What exactly is a new neighborhood network of mutual support?
Posted by Neighborhood Opportunity Network on April 26, 2009
The community organizers involved in the Neighbors Campaign often stress that in addition to creating links to emergency services, the “door-knocks” should lead to creating long term networks of mutual support in targeted neighborhoods. This begs the question – what does this mean, in real practical terms?
IMPACT has been building such a network in and around the neighborhoods that surround downtown Silver Spring, Takoma Park and the Long Branch area for nearly ten years. We have three concrete examples of this network in action just in the last month:
Voces de Paz – a group of Latino parents active in the IMPACT Silver Spring Network have been meeting weekly since the death of 14 year old Tai Lam last fall on a ride-on bus. It is widely believed that his death was connected to groups of youth who are either in gangs or hang out on the edge of the active gang world in our community. These parents have considered a range of actions including designing programs for Latino families of fifth graders to warn them about gang activity and creating adult/youth teams to serve as friendly, watchful ambassadors in outdoor spaces where teens tend to congregate. Two Fridays ago, these parents organized a dinner and discussion for their teenage children and friends, and included some of the African families in the network facing similar tensions around teen safety. See the picture below. A clear answer or action strategy has not yet emerged, but the level of honest dialogue among two groups in our community who do not communicate well – immigrant parents and immigrant teenagers – is a clear indicator that these network members are on the right path.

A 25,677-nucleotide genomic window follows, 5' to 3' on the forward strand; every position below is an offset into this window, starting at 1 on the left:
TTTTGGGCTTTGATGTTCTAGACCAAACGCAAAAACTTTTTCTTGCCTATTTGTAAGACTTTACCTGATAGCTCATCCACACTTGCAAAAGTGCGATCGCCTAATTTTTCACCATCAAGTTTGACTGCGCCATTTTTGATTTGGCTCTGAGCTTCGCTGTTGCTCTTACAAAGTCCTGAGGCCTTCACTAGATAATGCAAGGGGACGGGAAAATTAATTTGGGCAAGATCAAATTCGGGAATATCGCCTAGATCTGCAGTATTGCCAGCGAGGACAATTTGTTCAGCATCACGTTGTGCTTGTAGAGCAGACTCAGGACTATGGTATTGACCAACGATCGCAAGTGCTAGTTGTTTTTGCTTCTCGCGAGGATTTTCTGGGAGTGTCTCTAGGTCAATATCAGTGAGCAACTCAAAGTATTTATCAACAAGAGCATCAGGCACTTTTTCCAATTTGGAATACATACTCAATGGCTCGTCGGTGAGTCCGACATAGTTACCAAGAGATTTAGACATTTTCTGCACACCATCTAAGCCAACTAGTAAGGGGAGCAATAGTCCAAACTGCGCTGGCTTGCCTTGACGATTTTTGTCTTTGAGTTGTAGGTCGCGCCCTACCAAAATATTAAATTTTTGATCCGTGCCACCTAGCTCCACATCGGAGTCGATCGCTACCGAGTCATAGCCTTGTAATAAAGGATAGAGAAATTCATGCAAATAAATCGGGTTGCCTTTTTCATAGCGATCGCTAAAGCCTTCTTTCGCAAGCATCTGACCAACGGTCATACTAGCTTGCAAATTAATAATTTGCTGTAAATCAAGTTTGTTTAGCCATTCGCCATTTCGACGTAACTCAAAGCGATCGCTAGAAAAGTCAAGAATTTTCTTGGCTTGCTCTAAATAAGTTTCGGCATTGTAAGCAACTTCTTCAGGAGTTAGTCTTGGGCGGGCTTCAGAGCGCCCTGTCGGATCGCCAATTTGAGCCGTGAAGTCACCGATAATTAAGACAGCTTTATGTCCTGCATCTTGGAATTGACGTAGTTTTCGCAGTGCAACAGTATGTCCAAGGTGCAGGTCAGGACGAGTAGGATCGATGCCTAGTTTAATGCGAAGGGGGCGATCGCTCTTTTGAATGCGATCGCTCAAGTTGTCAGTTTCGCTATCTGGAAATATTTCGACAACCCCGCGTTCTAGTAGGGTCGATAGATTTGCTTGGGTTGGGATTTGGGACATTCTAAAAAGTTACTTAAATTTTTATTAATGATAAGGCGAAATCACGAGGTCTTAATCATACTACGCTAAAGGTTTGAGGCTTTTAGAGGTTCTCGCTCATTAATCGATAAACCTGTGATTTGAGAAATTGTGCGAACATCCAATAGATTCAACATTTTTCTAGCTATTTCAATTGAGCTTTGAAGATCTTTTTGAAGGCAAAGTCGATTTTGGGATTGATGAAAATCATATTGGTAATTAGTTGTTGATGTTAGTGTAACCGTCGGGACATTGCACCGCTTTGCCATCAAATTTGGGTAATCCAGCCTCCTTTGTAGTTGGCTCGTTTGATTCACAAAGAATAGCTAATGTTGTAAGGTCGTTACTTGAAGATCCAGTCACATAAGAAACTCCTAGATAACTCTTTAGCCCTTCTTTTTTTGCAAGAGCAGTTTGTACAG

New Hampshire Corridor Budget Campaign – for the last six months, a group of residents and youth active in the IMPACT Silver Spring Network have been meeting with other community partners (C-Safe, Weed and Seed) to develop a strategy to advocate for increased County funding in their neighborhood. They are seeking initiatives to increase public safety and programs/facilities for the many youth with no where to go in their large, isolated apartment communities. Last week, at the County Council FY10 Budget Hearings, Serena Locust and a youth representative both testified for the first time ever, asking our elected officials for funding support. It was clear from the captive look on the face of many Council members that they are not used to hearing from residents representing “low income” apartment buildings. We are eager to see what transpires from this moment of action in the IMPACT Network. Congratulations Serena and friends!!
IMPACT Network Talent Show – Members of the network and IMPACT staff finally realized a long time dream this past Thursday night – hosting an old-fashioned community talent show in the basement of First Baptist Church. Nineteen brave people or groups got on stage and sang, danced, read poems, played musical instruments, displayed their art and demonstrated dog tricks. It was informal, fun and welcoming. It also was a chance for 60 or more of the 1,500 people in the IMPACT network to meet newcomers and make new connections. Who knows what new action steps or acts of mutual support will ripple out from this enjoyable night of simple fun?!